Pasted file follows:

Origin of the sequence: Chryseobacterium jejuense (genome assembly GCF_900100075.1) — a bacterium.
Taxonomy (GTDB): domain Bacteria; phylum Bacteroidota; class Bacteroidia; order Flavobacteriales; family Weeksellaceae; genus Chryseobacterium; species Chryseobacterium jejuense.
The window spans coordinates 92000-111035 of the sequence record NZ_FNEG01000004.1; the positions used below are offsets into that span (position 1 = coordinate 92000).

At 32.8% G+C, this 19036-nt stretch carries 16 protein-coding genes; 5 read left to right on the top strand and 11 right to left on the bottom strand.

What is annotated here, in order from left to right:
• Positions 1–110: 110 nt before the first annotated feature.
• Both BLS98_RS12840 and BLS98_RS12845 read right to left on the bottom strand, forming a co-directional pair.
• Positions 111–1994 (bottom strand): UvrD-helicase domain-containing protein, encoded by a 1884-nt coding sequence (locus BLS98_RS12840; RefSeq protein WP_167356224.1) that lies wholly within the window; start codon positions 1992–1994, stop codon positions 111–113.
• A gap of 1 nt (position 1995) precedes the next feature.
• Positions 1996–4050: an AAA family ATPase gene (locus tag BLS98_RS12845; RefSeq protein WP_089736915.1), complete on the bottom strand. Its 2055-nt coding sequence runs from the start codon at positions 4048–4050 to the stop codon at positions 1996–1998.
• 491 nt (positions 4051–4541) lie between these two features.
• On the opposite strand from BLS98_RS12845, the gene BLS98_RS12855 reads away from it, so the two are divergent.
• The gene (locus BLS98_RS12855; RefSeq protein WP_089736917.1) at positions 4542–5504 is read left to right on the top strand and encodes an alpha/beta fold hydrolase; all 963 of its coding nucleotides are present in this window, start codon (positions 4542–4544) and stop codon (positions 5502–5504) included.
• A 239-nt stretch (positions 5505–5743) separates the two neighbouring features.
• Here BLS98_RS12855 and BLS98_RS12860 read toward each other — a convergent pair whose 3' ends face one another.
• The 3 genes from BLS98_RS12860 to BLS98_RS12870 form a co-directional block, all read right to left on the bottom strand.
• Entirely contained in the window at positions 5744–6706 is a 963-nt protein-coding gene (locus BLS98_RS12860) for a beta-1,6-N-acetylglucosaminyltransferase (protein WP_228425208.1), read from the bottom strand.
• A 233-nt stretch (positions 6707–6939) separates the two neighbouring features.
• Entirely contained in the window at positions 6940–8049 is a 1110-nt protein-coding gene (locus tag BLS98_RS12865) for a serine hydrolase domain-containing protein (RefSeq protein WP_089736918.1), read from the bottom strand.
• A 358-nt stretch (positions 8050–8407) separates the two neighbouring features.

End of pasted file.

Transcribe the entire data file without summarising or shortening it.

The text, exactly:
Origin of the sequence: Chryseobacterium jejuense (genome assembly GCF_900100075.1) — a bacterium.
Taxonomy (GTDB): domain Bacteria; phylum Bacteroidota; class Bacteroidia; order Flavobacteriales; family Weeksellaceae; genus Chryseobacterium; species Chryseobacterium jejuense.
The window spans coordinates 92000-111035 of the sequence record NZ_FNEG01000004.1; the positions used below are offsets into that span (position 1 = coordinate 92000).

At 32.8% G+C, this 19036-nt stretch carries 16 protein-coding genes; 5 read left to right on the top strand and 11 right to left on the bottom strand.

What is annotated here, in order from left to right:
• Positions 1–110: 110 nt before the first annotated feature.
• Both BLS98_RS12840 and BLS98_RS12845 read right to left on the bottom strand, forming a co-directional pair.
• Positions 111–1994 (bottom strand): UvrD-helicase domain-containing protein, encoded by a 1884-nt coding sequence (locus BLS98_RS12840; RefSeq protein WP_167356224.1) that lies wholly within the window; start codon positions 1992–1994, stop codon positions 111–113.
• A gap of 1 nt (position 1995) precedes the next feature.
• Positions 1996–4050: an AAA family ATPase gene (locus tag BLS98_RS12845; RefSeq protein WP_089736915.1), complete on the bottom strand. Its 2055-nt coding sequence runs from the start codon at positions 4048–4050 to the stop codon at positions 1996–1998.
• 491 nt (positions 4051–4541) lie between these two features.
• On the opposite strand from BLS98_RS12845, the gene BLS98_RS12855 reads away from it, so the two are divergent.
• The gene (locus BLS98_RS12855; RefSeq protein WP_089736917.1) at positions 4542–5504 is read left to right on the top strand and encodes an alpha/beta fold hydrolase; all 963 of its coding nucleotides are present in this window, start codon (positions 4542–4544) and stop codon (positions 5502–5504) included.
• A 239-nt stretch (positions 5505–5743) separates the two neighbouring features.
• Here BLS98_RS12855 and BLS98_RS12860 read toward each other — a convergent pair whose 3' ends face one another.
• The 3 genes from BLS98_RS12860 to BLS98_RS12870 form a co-directional block, all read right to left on the bottom strand.
• Entirely contained in the window at positions 5744–6706 is a 963-nt protein-coding gene (locus BLS98_RS12860) for a beta-1,6-N-acetylglucosaminyltransferase (protein WP_228425208.1), read from the bottom strand.
• A 233-nt stretch (positions 6707–6939) separates the two neighbouring features.
• Entirely contained in the window at positions 6940–8049 is a 1110-nt protein-coding gene (locus tag BLS98_RS12865) for a serine hydrolase domain-containing protein (RefSeq protein WP_089736918.1), read from the bottom strand.
• A 358-nt stretch (positions 8050–8407) separates the two neighbouring features.